Menu | Rating System | Guest Book | Archived Reviews:
A | B | C | D | E | F | G | H | I | J | K | L | M | N | O | P | Q | R | S | T | U | V | W | X | Y | Z


We Can Do It

  Confuse the Cat  
  Zeal Records  
Release Date:
Reviewed by:
  Brett Spaceman  

Any band for whom genre labels fit awkwardly, and who span scenes while maintaining their own unique brilliance, is worth our attention. With styles ranging from angular eccentricity to majestic, indie guitar rock, Confuse The Cat is just such a group. Critically acclaimed in their native Belgium, were they to venture across the channel they would have NME journalists running to change their underwear. More energizing than Franz Ferdinand, yet more musically astute than Bloc Party, Confuse The Cat would find their only peers within the likes of Forward Russia, iLiKETRAiNS, and British Sea Power.

If you're old enough to have discovered The Chameleons UK or hip enough to enjoy Interpol then hook-laden opener, Shockwaves will electrify. The choppy rhythm guitars are sure to have aficionados nodding their consent. It should be a delirious highlight. Yet in the hands of Confuse The Cat this album scales height after height.

The title track abruptly abandons stylized new-wave in favour of maniacal art-rock. From what had been a fairly understated, American English delivery, vocalist Geert Pleesers is revealed for the charismatic, wild-eyed, lunatic he really is: a blend of John Lydon venom, David Byrne pretension, and a pinch of Einar Orn absurdity. "Look at me hanging on the pylon," Pleesers compels. Not perhaps our first choice pastime, yet Pleesers delivers his deranged rant against the tight, agit rhythms of his band. As a result, Confuse the Cat manage to achieve that which eludes many of their closest peers. Namely infusing their recording with the wild delirium of their live shows.

After such a breathtaking start, where to go next? Confuse the Cat crank it up still further on the outstanding Principessa. Here Pleesers increasingly unhinged rallying cry against the mundane peaks when arriving home to a screaming family and I mean wailing! This track could be a successor to Talking Heads Once In a Lifetime, keeping the familiar "how did I get here" neurosis, yet juxtaposing the idyllic setting with modern day monotony. The pay-off comes as the track segues into Boney M's 70s hit Daddy Cool with hair-raising results.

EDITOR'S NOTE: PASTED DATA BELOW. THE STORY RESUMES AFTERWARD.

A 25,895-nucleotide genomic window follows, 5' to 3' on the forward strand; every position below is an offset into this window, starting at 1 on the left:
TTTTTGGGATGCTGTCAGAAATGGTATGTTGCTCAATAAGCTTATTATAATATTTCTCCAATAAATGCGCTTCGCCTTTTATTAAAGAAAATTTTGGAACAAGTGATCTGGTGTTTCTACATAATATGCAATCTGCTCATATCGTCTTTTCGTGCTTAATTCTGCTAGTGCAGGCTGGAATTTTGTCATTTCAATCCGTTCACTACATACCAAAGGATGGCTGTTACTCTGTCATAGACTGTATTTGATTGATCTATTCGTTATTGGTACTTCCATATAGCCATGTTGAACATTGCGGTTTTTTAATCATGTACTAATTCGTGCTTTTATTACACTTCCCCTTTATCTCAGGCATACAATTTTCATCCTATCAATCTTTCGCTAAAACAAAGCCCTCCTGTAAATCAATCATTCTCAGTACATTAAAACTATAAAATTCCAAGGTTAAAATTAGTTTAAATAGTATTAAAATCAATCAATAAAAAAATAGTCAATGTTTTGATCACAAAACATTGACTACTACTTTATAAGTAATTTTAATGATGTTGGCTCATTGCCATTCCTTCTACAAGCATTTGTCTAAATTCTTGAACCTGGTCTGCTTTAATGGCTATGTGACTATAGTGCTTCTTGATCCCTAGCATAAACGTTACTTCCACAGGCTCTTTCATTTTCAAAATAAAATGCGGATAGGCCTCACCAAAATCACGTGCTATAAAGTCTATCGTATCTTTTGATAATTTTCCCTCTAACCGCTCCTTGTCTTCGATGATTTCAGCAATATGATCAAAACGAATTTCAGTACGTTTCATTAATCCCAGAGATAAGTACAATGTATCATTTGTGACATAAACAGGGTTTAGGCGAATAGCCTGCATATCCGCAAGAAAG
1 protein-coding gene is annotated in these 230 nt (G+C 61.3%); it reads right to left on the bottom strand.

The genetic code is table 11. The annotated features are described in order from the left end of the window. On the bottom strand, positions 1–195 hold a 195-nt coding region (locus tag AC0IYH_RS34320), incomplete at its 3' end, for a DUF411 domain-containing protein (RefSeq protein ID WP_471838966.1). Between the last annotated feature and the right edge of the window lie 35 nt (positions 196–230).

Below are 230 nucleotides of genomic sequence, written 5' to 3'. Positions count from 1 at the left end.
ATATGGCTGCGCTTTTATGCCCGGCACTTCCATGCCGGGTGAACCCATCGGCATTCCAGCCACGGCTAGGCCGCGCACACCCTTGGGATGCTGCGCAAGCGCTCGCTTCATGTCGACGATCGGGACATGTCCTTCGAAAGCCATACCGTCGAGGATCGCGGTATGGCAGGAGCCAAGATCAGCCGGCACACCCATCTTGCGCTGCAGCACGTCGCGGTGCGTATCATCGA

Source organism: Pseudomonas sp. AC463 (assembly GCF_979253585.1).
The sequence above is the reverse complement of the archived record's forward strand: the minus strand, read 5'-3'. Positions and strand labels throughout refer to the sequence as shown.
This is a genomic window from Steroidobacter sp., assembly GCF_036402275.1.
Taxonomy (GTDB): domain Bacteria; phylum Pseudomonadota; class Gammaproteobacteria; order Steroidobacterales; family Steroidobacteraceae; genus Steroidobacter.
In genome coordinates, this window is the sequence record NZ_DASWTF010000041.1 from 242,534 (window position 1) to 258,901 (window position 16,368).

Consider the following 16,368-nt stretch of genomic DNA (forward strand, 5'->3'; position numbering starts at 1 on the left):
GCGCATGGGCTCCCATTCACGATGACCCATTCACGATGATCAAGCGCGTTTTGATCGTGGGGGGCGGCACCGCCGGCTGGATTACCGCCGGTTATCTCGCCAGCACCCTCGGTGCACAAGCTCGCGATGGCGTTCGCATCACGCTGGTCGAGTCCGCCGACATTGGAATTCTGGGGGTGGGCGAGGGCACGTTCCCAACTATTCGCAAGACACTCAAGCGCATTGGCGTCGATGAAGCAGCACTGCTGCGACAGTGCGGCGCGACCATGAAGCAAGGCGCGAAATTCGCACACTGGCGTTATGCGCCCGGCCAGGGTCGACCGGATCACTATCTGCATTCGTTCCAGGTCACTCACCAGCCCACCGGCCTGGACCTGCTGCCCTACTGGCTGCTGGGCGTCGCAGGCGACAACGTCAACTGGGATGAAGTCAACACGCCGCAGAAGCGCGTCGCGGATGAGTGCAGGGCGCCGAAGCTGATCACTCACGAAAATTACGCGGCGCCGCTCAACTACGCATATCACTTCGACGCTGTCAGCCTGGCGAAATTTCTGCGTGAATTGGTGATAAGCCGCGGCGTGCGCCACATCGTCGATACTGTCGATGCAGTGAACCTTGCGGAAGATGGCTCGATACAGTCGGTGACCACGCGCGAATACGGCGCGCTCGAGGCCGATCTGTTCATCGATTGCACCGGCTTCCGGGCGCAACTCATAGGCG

Akela is the single, another chiming anthem trumping Shockwaves. Look too for the bonus track, a remix of Akela by the reliable Styrofoam. Expert is the holding track at the center of the album. A well-executed marriage of Interpol and British Sea Power right down to the "salty tears" in the lyric. Then onto Senkrecht Waagerecht, which opens with the discipline of Editors (Open Your Arms) before ending in a blazing reinterpretation of Kate Bush's Cloudbusting.

This astonishing album peaks with The Deepest Blue. Another dance-fuelled indie-stomp again bringing to mind Editors, especially on the line "if I had more discipline I would force it for you". Yet The Deepest Blue has more urgency than the UK outfit, adding to the atmosphere of mental frailty. I'll wager Confuse The Cat's gigs are twice the fun as a result. At its close, the track fragments into oceanic white noise. We know it's a false ending, yet it still almost comes as a shock when the sweeping finale We Can Break It arrives.

Intelligent and infectious - if you want to Dance to the radio, then iForward Belgium! Give me a wail, kitty cat.

Related Links:

Label Site:
Band Site:
Band MySpace:


Return to the top of this page. | Return to the Album Review menu.